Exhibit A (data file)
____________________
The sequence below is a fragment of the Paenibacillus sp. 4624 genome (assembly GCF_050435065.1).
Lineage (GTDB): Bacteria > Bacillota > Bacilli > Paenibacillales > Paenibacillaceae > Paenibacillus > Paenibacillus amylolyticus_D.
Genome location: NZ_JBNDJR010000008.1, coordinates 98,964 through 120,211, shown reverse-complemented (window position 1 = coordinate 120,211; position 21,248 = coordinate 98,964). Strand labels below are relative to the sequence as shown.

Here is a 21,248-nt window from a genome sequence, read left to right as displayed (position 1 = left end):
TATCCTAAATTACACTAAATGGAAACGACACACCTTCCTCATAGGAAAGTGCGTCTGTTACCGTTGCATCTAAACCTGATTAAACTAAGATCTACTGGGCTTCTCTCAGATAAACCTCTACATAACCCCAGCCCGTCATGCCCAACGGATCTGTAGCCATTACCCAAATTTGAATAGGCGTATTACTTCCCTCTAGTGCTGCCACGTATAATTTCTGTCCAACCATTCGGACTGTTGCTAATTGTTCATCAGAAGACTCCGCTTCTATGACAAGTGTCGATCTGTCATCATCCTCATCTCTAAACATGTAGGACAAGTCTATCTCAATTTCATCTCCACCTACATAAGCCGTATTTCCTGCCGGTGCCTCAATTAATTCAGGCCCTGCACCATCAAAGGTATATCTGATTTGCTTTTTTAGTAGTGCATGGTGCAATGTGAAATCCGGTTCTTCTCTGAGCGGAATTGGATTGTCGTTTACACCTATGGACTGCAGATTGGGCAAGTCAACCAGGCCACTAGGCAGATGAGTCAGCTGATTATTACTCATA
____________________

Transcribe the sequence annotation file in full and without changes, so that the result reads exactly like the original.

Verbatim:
The sequence below is a fragment of the Paenibacillus sp. 4624 genome (assembly GCF_050435065.1).
Lineage (GTDB): Bacteria > Bacillota > Bacilli > Paenibacillales > Paenibacillaceae > Paenibacillus > Paenibacillus amylolyticus_D.
Genome location: NZ_JBNDJR010000008.1, coordinates 98,964 through 120,211, shown reverse-complemented (window position 1 = coordinate 120,211; position 21,248 = coordinate 98,964). Strand labels below are relative to the sequence as shown.

Here is a 21,248-nt window from a genome sequence, read left to right as displayed (position 1 = left end):
TATCCTAAATTACACTAAATGGAAACGACACACCTTCCTCATAGGAAAGTGCGTCTGTTACCGTTGCATCTAAACCTGATTAAACTAAGATCTACTGGGCTTCTCTCAGATAAACCTCTACATAACCCCAGCCCGTCATGCCCAACGGATCTGTAGCCATTACCCAAATTTGAATAGGCGTATTACTTCCCTCTAGTGCTGCCACGTATAATTTCTGTCCAACCATTCGGACTGTTGCTAATTGTTCATCAGAAGACTCCGCTTCTATGACAAGTGTCGATCTGTCATCATCCTCATCTCTAAACATGTAGGACAAGTCTATCTCAATTTCATCTCCACCTACATAAGCCGTATTTCCTGCCGGTGCCTCAATTAATTCAGGCCCTGCACCATCAAAGGTATATCTGATTTGCTTTTTTAGTAGTGCATGGTGCAATGTGAAATCCGGTTCTTCTCTGAGCGGAATTGGATTGTCGTTTACACCTATGGACTGCAGATTGGGCAAGTCAACCAGGCCACTAGGCAGATGAGTCAGCTGATTATTACTCATA